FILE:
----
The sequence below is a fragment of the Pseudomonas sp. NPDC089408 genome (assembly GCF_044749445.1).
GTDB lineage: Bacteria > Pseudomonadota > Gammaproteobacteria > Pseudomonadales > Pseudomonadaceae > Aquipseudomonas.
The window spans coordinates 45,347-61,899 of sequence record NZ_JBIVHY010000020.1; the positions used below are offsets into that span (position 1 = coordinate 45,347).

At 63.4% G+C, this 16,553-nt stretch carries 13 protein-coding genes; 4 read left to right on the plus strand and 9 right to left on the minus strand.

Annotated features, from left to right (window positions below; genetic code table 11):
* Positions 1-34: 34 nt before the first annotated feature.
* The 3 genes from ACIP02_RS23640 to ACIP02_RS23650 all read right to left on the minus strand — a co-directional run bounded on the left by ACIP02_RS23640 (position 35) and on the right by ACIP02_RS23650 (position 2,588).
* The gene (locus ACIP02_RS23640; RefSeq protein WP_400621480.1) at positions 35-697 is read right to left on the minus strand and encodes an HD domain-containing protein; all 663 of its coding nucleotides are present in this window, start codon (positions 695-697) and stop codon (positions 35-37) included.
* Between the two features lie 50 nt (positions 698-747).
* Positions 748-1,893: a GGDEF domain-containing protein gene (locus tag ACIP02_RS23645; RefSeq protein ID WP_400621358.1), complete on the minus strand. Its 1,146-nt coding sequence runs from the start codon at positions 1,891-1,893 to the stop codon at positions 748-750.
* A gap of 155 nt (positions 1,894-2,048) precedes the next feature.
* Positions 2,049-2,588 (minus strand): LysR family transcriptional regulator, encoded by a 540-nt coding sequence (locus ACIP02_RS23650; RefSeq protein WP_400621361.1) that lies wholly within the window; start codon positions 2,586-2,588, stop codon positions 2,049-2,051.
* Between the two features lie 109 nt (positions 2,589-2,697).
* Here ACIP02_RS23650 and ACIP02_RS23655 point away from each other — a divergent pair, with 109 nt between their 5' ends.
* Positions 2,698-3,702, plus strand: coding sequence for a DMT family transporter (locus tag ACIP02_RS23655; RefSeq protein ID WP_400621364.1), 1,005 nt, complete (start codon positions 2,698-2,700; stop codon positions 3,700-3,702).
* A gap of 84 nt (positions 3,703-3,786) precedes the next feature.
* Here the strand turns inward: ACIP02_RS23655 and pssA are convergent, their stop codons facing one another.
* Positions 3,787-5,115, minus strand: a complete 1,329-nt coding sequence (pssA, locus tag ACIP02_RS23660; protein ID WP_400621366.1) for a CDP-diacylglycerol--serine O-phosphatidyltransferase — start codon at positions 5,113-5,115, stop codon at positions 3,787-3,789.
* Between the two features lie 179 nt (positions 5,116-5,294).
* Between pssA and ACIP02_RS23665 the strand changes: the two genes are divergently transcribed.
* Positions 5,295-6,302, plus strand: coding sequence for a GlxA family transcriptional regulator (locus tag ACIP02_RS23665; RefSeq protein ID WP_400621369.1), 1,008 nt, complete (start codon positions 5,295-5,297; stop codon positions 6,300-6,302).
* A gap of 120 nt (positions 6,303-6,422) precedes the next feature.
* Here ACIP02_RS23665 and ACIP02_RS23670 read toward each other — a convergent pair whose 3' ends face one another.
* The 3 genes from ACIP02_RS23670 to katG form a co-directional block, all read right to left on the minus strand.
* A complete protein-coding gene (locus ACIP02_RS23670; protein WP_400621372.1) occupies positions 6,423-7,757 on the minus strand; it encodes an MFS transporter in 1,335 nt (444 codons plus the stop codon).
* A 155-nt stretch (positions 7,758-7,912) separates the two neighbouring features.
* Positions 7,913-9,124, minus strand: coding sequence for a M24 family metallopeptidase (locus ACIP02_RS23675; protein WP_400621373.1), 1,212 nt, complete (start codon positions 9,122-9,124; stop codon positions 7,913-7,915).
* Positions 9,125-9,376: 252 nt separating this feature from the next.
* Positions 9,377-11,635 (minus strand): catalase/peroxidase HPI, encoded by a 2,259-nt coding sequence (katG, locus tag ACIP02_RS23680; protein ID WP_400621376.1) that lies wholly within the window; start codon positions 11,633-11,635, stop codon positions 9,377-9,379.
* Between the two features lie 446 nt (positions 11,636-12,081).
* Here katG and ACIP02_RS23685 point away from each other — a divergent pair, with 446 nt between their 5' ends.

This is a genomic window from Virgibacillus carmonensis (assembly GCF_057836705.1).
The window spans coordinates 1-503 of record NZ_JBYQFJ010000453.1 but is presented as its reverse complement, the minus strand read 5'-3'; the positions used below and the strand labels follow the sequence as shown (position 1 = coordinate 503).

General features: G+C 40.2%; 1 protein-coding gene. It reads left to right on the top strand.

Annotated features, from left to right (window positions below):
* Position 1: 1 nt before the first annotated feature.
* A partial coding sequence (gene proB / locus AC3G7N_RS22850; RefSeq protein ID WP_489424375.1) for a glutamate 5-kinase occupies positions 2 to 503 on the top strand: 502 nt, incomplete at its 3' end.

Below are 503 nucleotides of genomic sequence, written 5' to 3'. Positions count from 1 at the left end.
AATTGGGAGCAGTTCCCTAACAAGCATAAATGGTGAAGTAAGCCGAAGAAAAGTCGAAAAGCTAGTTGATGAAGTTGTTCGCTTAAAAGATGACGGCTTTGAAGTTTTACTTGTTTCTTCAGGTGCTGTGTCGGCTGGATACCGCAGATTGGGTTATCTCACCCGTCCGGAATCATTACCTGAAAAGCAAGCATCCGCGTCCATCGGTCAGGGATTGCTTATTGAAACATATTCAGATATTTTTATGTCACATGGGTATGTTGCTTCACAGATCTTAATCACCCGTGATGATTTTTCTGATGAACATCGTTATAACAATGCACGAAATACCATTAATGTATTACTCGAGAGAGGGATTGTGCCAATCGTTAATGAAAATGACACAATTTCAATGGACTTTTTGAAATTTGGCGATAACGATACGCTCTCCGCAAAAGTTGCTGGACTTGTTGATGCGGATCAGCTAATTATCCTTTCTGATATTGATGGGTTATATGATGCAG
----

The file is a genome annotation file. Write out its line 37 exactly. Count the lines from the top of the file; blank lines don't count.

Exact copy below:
* A partial coding sequence (gene proB / locus AC3G7N_RS22850; RefSeq protein ID WP_489424375.1) for a glutamate 5-kinase occupies positions 2 to 503 on the top strand: 502 nt, incomplete at its 3' end.